Thursday, April 18, 2013

Enhancing the Strength of an Optical Trap by Truncation

Vanessa R. M. Rodrigues, Argha Mondal, Jayashree A. Dharmadhikari, Swapnesh Panigrahi, Deepak Mathur, Aditya K. Dharmadhikari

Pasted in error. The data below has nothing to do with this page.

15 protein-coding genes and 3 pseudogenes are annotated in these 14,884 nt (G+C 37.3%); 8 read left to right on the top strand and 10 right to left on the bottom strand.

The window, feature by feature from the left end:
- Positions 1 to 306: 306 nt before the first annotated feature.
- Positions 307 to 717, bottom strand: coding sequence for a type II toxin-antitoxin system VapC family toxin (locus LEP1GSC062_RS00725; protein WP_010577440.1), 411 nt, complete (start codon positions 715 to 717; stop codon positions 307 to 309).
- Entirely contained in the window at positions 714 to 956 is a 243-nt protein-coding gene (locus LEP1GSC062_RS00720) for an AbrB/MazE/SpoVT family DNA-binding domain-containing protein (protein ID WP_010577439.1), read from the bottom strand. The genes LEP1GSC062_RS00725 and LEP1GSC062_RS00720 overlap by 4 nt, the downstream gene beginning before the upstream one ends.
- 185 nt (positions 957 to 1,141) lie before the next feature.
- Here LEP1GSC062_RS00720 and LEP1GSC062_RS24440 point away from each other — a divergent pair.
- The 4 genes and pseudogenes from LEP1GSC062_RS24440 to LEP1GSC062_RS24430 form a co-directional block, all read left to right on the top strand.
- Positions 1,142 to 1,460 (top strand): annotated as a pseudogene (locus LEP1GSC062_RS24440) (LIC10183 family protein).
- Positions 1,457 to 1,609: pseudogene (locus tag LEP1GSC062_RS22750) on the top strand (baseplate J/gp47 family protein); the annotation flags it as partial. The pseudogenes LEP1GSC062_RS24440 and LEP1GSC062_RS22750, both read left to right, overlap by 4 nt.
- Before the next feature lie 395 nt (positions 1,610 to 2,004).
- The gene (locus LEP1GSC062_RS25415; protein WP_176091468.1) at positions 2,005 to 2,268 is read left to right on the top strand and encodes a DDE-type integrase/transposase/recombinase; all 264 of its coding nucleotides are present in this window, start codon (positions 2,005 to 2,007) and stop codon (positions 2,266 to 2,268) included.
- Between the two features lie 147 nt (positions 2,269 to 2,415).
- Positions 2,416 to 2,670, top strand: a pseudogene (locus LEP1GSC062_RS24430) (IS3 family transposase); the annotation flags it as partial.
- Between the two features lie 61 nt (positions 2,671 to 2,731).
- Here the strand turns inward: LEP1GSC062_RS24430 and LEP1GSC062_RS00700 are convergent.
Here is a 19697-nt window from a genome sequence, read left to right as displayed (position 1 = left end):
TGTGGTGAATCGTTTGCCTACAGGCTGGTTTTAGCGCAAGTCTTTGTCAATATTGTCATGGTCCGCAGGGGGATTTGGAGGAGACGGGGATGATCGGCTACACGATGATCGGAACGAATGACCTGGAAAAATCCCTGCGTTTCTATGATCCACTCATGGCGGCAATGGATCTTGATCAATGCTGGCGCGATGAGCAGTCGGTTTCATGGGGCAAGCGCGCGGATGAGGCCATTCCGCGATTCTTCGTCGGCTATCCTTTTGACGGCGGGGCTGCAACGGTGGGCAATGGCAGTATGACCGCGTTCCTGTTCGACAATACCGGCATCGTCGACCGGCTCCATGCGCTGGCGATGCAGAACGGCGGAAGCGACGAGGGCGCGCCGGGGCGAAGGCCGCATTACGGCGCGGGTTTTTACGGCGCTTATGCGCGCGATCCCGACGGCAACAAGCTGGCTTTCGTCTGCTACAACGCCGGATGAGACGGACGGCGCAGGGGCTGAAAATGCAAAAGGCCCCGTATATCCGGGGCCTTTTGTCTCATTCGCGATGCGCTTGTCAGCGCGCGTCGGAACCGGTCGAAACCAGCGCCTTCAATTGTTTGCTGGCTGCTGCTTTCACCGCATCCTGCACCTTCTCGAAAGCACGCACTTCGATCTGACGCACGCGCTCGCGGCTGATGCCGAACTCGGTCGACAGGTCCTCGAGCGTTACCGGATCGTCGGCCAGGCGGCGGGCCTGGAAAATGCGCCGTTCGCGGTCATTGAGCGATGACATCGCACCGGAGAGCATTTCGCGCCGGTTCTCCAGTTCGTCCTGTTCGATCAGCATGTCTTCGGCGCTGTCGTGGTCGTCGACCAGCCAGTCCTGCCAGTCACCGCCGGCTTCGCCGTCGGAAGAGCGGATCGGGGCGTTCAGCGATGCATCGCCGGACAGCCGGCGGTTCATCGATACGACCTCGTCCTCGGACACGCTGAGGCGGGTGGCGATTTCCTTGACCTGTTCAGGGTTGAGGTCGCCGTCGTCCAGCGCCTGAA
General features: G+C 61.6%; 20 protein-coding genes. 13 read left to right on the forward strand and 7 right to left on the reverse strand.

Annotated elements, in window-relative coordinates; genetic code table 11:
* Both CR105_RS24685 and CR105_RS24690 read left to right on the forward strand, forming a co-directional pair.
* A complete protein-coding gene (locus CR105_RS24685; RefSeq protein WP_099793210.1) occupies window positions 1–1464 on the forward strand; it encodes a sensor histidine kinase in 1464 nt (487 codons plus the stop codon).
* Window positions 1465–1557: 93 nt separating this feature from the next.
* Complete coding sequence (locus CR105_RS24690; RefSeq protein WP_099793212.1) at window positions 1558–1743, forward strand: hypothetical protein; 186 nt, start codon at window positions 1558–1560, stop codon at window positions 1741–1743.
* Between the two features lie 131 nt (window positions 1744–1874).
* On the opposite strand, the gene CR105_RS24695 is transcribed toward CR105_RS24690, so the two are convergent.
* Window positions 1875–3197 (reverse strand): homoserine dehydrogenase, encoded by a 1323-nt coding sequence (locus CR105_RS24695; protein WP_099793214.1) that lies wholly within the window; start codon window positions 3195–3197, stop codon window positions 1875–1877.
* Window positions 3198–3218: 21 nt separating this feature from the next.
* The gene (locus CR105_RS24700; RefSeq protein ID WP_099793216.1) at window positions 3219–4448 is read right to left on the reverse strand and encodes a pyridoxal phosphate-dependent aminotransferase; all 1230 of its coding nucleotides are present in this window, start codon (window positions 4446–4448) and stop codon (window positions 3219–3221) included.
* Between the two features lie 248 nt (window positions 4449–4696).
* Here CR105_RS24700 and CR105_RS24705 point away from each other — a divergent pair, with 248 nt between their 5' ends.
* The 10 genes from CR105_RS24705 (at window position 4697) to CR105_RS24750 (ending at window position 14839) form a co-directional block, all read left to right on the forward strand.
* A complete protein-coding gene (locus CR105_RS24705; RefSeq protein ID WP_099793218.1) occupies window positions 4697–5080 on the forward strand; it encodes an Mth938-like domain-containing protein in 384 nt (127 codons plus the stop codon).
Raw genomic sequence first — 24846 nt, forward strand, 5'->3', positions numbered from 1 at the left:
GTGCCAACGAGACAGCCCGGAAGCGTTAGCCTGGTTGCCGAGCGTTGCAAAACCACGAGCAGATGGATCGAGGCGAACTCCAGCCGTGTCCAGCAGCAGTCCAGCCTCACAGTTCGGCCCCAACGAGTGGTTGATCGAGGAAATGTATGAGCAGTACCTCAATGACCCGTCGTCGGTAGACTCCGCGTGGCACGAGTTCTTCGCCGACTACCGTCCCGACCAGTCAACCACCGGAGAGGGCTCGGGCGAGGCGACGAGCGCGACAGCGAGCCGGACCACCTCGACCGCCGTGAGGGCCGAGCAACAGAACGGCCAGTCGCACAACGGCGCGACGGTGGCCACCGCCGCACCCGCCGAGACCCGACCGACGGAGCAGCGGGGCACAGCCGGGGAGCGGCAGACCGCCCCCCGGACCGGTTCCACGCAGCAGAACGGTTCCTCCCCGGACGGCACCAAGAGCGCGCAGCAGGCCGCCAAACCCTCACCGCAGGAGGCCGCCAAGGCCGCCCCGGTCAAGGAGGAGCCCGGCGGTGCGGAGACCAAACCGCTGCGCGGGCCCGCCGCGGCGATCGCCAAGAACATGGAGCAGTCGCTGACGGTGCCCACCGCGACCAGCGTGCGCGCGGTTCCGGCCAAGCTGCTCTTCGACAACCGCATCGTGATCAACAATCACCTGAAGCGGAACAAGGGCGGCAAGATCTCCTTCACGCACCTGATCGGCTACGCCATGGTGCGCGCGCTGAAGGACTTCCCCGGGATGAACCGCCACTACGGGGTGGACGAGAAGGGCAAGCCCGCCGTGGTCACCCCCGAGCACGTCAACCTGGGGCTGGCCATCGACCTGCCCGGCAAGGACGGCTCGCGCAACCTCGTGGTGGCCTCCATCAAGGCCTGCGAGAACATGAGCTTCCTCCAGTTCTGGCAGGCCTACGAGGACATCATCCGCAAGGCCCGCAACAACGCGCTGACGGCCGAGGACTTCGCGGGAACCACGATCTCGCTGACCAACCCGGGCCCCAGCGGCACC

Optical traps (tweezers) are beginning to be used with increasing efficacy in diverse studies in the biological and biomedical sciences. We report here results of a systematic study aimed at enhancing the efficiency with which dielectric (transparent) materials can be optically trapped. Specifically, we investigate how truncation of the incident laser beam affects the strength of an optical trap in the presence of a circular aperture. Apertures of various sizes have been used by us to alter the beam radius, thereby changing the effective numerical aperture and intensity profile. We observe significant enhancement of the radial and axial trap stiffness when an aperture is used to truncate the beam compared to when no aperture was used, keeping incident laser power constant. Enhancement in trap stiffness persists even when the beam intensity profile is modulated. The possibility of applying truncation to multiple traps is explored; to this end a wire mesh is utilized to produce multiple trapping that also alters the effective numerical aperture. The use of a mesh leads to reduction in trap stiffness compared to the case when no wire mesh is used. Our findings lead to a simple-to-implement and inexpensive method of significantly enhancing optical trapping efficiency under a wide range of circumstances.
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